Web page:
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Banco Panamericano, Inc. v. City of Peoria, Illinois

United States Court of Appeals, Seventh Circuit

January 11, 2018

Banco Panamericano, Inc., Plaintiff-Appellant,
v.
City of Peoria, Illinois, et al., Defendants-Appellees.

          Argued June 1, 2017

         Appeal from the United States District Court for the Central District of Illinois. No. 13-cv-1064 - James E. Shadid, Chief Judge.

          Before Bauer, Posner/ and Hamilton, Circuit Judges.

          Hamilton, Circuit Judge.

         The central issue in this appeal is whether plaintiff Banco Panamericano has a better claim than the City of Peoria to the gas collection system and certain electrical infrastructure at the Peoria landfill. We agree with the district court that Peoria has the better claim under the terms of the lease that governed the installation and operation of the gas collection system and electrical connections.

         By way of introduction, in 1995 Peoria signed a lease with Resource Technology Corporation (RTC) that allowed the company to construct and operate a gas conversion project at the city's landfill. The system collected the gasses generated as byproducts by the landfill and helped convert those gasses into electricity. The agreement provided that when the lease terminated, the city had an absolute right to retain, at no cost, the "structures" and "below-grade installations and/or improvements" that RTC installed at the city's landfill.

         Several years later, RTC entered bankruptcy proceedings. Banco Panamericano provided the company with postpetition financing secured with liens and security interests in effectively all of RTC's assets. RTC later defaulted on its loan from Banco Panamericano. Litigation ensued, and the city notified RTC that it was terminating the lease and had elected to retain the structures and installations as provided in the lease. After RTC stopped operating the gas conversion project itself, the city modified the system to stay in compliance with environmental regulations for methane and other landfill gasses, and continued to use the property.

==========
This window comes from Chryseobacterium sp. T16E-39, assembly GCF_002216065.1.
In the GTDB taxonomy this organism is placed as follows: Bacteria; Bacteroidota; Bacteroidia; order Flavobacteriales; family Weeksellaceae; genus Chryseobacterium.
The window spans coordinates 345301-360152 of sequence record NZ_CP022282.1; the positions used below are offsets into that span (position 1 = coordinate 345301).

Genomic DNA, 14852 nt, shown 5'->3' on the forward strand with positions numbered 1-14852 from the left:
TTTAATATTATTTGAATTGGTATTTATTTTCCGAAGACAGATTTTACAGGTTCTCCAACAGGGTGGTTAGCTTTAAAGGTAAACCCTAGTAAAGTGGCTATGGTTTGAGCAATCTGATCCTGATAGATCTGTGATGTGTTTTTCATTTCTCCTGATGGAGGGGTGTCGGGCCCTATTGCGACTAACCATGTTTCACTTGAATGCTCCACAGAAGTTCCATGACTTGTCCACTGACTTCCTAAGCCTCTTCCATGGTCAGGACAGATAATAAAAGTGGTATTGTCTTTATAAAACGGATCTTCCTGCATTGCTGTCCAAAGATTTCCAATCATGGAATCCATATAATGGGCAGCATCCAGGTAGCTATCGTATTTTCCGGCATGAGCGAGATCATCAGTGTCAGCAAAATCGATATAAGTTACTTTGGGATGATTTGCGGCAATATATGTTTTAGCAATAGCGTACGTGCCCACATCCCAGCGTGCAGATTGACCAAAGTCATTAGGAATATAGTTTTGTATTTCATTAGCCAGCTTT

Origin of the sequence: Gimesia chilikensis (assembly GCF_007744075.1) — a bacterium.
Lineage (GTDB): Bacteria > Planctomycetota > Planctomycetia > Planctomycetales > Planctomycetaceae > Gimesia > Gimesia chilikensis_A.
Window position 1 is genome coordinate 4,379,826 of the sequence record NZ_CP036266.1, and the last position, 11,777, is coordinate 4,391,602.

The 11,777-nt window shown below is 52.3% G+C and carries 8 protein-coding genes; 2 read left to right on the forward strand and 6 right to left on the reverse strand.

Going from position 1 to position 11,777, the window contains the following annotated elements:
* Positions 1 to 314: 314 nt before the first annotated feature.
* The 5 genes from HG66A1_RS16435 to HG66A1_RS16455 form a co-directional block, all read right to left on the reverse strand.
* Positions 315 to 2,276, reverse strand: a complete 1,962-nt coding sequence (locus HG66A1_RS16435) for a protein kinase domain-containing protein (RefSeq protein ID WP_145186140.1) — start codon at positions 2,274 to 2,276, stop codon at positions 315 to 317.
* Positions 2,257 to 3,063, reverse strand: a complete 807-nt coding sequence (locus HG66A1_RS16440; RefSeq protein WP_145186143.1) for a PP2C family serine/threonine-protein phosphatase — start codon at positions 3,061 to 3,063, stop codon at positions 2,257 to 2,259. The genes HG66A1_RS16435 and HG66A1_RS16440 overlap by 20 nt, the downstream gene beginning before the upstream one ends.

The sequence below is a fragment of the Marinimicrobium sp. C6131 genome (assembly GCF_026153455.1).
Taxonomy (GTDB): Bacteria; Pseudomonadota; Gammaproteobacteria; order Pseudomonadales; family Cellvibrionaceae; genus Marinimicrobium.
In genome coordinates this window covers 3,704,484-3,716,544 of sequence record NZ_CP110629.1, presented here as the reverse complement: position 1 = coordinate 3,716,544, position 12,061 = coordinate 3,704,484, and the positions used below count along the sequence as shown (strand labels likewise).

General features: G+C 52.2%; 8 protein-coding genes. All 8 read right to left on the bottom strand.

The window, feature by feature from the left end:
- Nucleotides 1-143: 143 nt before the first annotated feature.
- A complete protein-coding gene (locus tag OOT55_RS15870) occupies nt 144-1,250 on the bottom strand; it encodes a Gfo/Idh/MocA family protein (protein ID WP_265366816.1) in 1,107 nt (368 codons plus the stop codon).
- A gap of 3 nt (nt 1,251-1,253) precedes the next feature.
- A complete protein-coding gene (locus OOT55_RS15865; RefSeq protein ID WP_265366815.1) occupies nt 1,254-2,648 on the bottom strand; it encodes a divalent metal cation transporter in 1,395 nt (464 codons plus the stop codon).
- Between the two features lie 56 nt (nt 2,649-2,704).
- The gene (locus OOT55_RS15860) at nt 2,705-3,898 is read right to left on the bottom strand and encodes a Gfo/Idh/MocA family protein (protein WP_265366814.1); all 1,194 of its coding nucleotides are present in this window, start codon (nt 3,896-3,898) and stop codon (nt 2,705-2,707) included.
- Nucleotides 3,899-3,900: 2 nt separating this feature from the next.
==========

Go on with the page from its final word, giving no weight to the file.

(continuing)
Banco Panamericano then filed this suit against the city (and others, but for simplicity's sake, we refer only to the city) for unjust enrichment. The bank alleged that it had a better claim to the property because its loan was secured by a lien on all of RTC's assets and the bankruptcy court had given its loan "super priority" status. On cross-motions for summary judgment, the district court ruled in favor of the city. We affirm. No matter the priority of the bank's claim to RTC's assets, the undisputed facts show that the bank has no claim to the city's assets. By the terms of the lease between RTC and the city, the disputed structures and installations are city property. The lease gave RTC no post-termination property interest in the disputed property.

         I. Factual and Procedural History

         A. The Gas Conversion Project

         The City of Peoria entered a lease agreement with RTC on November 30, 1995. The lease permitted RTC as lessee to install and manage a gas-to-energy conversion project at lessor Peoria's landfill. The gas collection system is a network of underground wells and pipes that collect and transport the landfill's gas byproducts to a central point. A plant then converted the gas into electricity, which RTC sold to the local electric utility. The transmission of electricity between the gas conversion project and the electric utility used three miles of utility poles, cables, and associated infrastructure built by RTC (the "interconnect"). The property in dispute here is the gas collection system and the interconnect. The plant that converted gas to electricity is not part of this case.

         The lease granted RTC the exclusive right to develop the gas conversion project. The construction, operation, and maintenance of the project were to be at RTC's sole expense. In exchange, RTC agreed to pay the city a royalty of six percent on its energy sales. The lease also allowed the city to retain all "structures" and "below-grade installations and/or improvements" at "no cost" after the lease terminated. The initial term was for ten years, with various options to extend. The lease also provided grounds for early termination.

         B. RTC's Bankruptcy and Banco Panamericano's Financing

         On November 15, 1999, RTC entered involuntary bankruptcy proceedings under Chapter 7 of the Bankruptcy Code. On January 18, 2000, RTC consented to convert its case to a Chapter 11 petition. After the conversion, RTC continued to operate its business as a debtor in possession pursuant to 11 U.S.C. ...


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